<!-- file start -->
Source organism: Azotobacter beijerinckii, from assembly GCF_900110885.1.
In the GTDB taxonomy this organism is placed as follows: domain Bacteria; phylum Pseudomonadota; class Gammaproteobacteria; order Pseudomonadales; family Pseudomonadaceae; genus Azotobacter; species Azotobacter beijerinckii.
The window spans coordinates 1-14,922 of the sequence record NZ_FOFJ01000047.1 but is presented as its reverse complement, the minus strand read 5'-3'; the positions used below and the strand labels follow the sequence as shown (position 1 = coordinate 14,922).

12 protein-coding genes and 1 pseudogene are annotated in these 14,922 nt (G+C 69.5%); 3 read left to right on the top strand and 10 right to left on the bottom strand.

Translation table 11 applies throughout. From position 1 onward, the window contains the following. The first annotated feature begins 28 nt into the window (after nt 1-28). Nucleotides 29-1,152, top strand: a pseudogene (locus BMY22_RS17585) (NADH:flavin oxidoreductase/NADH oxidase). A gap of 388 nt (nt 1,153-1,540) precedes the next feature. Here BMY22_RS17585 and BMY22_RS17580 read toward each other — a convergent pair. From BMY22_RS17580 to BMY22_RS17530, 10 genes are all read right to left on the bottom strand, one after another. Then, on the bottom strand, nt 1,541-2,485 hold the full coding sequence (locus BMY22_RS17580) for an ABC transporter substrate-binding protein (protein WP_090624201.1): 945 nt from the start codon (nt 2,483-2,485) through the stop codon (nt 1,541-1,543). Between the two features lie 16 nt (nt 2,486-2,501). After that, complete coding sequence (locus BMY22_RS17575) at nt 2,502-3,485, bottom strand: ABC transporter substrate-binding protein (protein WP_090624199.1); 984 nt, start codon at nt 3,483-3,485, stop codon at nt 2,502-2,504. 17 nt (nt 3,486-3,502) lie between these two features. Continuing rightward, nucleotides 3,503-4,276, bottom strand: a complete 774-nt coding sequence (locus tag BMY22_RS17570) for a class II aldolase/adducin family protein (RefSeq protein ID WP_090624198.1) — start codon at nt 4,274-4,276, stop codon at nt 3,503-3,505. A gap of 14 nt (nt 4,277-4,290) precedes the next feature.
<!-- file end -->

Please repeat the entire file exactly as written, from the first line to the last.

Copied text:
Source organism: Azotobacter beijerinckii, from assembly GCF_900110885.1.
In the GTDB taxonomy this organism is placed as follows: domain Bacteria; phylum Pseudomonadota; class Gammaproteobacteria; order Pseudomonadales; family Pseudomonadaceae; genus Azotobacter; species Azotobacter beijerinckii.
The window spans coordinates 1-14,922 of the sequence record NZ_FOFJ01000047.1 but is presented as its reverse complement, the minus strand read 5'-3'; the positions used below and the strand labels follow the sequence as shown (position 1 = coordinate 14,922).

12 protein-coding genes and 1 pseudogene are annotated in these 14,922 nt (G+C 69.5%); 3 read left to right on the top strand and 10 right to left on the bottom strand.

Translation table 11 applies throughout. From position 1 onward, the window contains the following. The first annotated feature begins 28 nt into the window (after nt 1-28). Nucleotides 29-1,152, top strand: a pseudogene (locus BMY22_RS17585) (NADH:flavin oxidoreductase/NADH oxidase). A gap of 388 nt (nt 1,153-1,540) precedes the next feature. Here BMY22_RS17585 and BMY22_RS17580 read toward each other — a convergent pair. From BMY22_RS17580 to BMY22_RS17530, 10 genes are all read right to left on the bottom strand, one after another. Then, on the bottom strand, nt 1,541-2,485 hold the full coding sequence (locus BMY22_RS17580) for an ABC transporter substrate-binding protein (protein WP_090624201.1): 945 nt from the start codon (nt 2,483-2,485) through the stop codon (nt 1,541-1,543). Between the two features lie 16 nt (nt 2,486-2,501). After that, complete coding sequence (locus BMY22_RS17575) at nt 2,502-3,485, bottom strand: ABC transporter substrate-binding protein (protein WP_090624199.1); 984 nt, start codon at nt 3,483-3,485, stop codon at nt 2,502-2,504. 17 nt (nt 3,486-3,502) lie between these two features. Continuing rightward, nucleotides 3,503-4,276, bottom strand: a complete 774-nt coding sequence (locus tag BMY22_RS17570) for a class II aldolase/adducin family protein (RefSeq protein ID WP_090624198.1) — start codon at nt 4,274-4,276, stop codon at nt 3,503-3,505. A gap of 14 nt (nt 4,277-4,290) precedes the next feature.